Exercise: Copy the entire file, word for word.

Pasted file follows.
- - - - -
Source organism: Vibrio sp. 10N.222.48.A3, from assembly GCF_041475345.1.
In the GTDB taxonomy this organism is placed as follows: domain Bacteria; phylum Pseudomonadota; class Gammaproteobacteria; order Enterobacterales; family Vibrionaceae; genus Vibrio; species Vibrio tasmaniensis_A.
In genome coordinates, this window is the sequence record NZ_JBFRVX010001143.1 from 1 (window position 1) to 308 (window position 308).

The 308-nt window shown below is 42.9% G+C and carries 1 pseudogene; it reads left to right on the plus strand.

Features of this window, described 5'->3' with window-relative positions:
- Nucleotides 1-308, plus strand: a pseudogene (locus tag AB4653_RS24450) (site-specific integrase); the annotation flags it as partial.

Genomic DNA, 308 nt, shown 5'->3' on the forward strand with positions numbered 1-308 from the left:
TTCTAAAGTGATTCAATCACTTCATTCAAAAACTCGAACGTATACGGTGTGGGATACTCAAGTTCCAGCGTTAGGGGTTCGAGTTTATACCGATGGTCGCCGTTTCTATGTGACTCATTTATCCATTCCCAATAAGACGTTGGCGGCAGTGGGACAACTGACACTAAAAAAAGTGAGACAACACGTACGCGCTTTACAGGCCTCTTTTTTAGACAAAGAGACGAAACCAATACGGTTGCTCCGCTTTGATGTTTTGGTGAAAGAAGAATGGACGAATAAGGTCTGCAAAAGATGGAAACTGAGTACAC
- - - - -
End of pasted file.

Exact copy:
Source organism: Vibrio sp. 10N.222.48.A3, from assembly GCF_041475345.1.
In the GTDB taxonomy this organism is placed as follows: domain Bacteria; phylum Pseudomonadota; class Gammaproteobacteria; order Enterobacterales; family Vibrionaceae; genus Vibrio; species Vibrio tasmaniensis_A.
In genome coordinates, this window is the sequence record NZ_JBFRVX010001143.1 from 1 (window position 1) to 308 (window position 308).

The 308-nt window shown below is 42.9% G+C and carries 1 pseudogene; it reads left to right on the plus strand.

Features of this window, described 5'->3' with window-relative positions:
- Nucleotides 1-308, plus strand: a pseudogene (locus tag AB4653_RS24450) (site-specific integrase); the annotation flags it as partial.

Genomic DNA, 308 nt, shown 5'->3' on the forward strand with positions numbered 1-308 from the left:
TTCTAAAGTGATTCAATCACTTCATTCAAAAACTCGAACGTATACGGTGTGGGATACTCAAGTTCCAGCGTTAGGGGTTCGAGTTTATACCGATGGTCGCCGTTTCTATGTGACTCATTTATCCATTCCCAATAAGACGTTGGCGGCAGTGGGACAACTGACACTAAAAAAAGTGAGACAACACGTACGCGCTTTACAGGCCTCTTTTTTAGACAAAGAGACGAAACCAATACGGTTGCTCCGCTTTGATGTTTTGGTGAAAGAAGAATGGACGAATAAGGTCTGCAAAAGATGGAAACTGAGTACAC